For many women, in vitro fertilization (IVF) will likely not be their first treatment option. In fact, half of all treatment performed at Shady Grove Fertility is a more basic form of intervention called intrauterine insemination or IUI. The goal of this treatment is to increase the number of sperm that reach the Fallopian tubes and subsequently increases the chance of fertilization. IUI provides the sperm an advantage by giving it a head start, but still requires the sperm to reach and fertilize the egg on its own.

The goal of IUI treatment is to improve the rate of conception to that of the fertile population, or roughly 15 to 20 percent per attempt. Age, along with the cause of infertility, will ultimately determine what your chances of success are per cycle of IUI.


Age
Figure 2: Intrauterine insemination pregnancy rates according to age and diagnosis (teal = ovulation disorders / PCOS, orange = unexplained and mild male factor, and grey = diminished ovarian reserve or uterine and tubal factors).

Read: Learn more about IUI

Chances of Getting Pregnant with In Vitro Fertilization (IVF)

IVF is one of the most widely talked about forms of fertility treatment because of its high success rates and significant technological advances. During IVF treatment, a physician will remove one or more eggs from the ovaries, which are then fertilized by sperm inside the embryology laboratory. The embryos develop, typically for 5 or 6 days, and then one or two embryos are then transferred into the uterus where implantation occurs, and a pregnancy starts.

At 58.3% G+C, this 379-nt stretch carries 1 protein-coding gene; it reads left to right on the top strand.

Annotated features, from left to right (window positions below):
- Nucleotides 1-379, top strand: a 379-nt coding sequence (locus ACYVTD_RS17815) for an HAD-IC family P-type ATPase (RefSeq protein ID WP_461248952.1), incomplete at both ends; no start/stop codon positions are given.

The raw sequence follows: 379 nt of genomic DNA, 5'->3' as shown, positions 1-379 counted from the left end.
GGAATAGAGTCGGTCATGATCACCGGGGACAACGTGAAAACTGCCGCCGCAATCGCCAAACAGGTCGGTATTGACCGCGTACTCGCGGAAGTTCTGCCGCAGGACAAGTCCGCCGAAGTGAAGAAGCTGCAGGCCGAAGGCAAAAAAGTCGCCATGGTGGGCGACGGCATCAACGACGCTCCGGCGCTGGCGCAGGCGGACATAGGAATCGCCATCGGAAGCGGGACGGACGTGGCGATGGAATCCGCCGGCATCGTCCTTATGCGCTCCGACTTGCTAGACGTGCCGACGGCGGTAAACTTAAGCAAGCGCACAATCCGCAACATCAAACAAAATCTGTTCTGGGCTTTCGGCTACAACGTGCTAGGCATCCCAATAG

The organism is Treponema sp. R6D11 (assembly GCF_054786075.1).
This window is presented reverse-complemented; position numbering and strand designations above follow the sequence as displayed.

Read: Learn more about IVF

<35 35-37 38-40 41-42 >42
Initiated Cycles 1522 974 1033 575 313
Egg Retrievals (ER) 1447 885 923 488 264
Embryo Transfers (ET) 1296 724 662 301 162
Clinical Pregnancy rate per Embryo Transfer 53.9% 49% 45.3% 37.5% 21%

Figure 3: Success rates for IVF treatment by age. Not all initiated cycles result in an embryo transfer as some cycles are canceled due to poor response to medication and others result in freezing all eggs or embryos. 2016 preliminary IVF data for Shady Grove Fertility, Rockville, MD. sart.org 

Chances of Getting Pregnant by Donor Egg Treatment

Donor egg treatment is the great equalizer. Treatment with donor eggs is the only fertility treatment option where the age of the female partner does not impact the outcome. The treatment is the same process as IVF except the egg used comes from a donor. Since donors are ages 21 to 32 and thoroughly screened, donor egg treatment is the most effective fertility treatment, with a 60 percent clinical pregnancy rate per embryo transfer.

Read: Learn more about Donor Egg

The Bottom Line

When trying to conceive, your age can play a big role in your chances of getting pregnant. As a result, it is important to meet with a fertility specialist in a timely manner. Starting earlier will leave more treatment options available to pursue and give you the best chances of success.

 

SCHEDULE AN APPOINTMENT

 

To schedule a virtual consultation with Dr. Brahma or another SGF physician, please call our New Patient Center at 1-888-761-1967 or submit this brief form.

Editor’s Note: This blog was originally published in September 2016, but was updated for accuracy in December 2020. 

References:
Zinaman MJ, Clegg ED, Brown CC, O’Connor J, Selevan SG. Estimates of human fertility and pregnancy loss. Fertil Steril. 1996; 65(3). 503–509.

 

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16 Comments

  1. Cassandra

    November 11, 2019 - 10:24 am
    Reply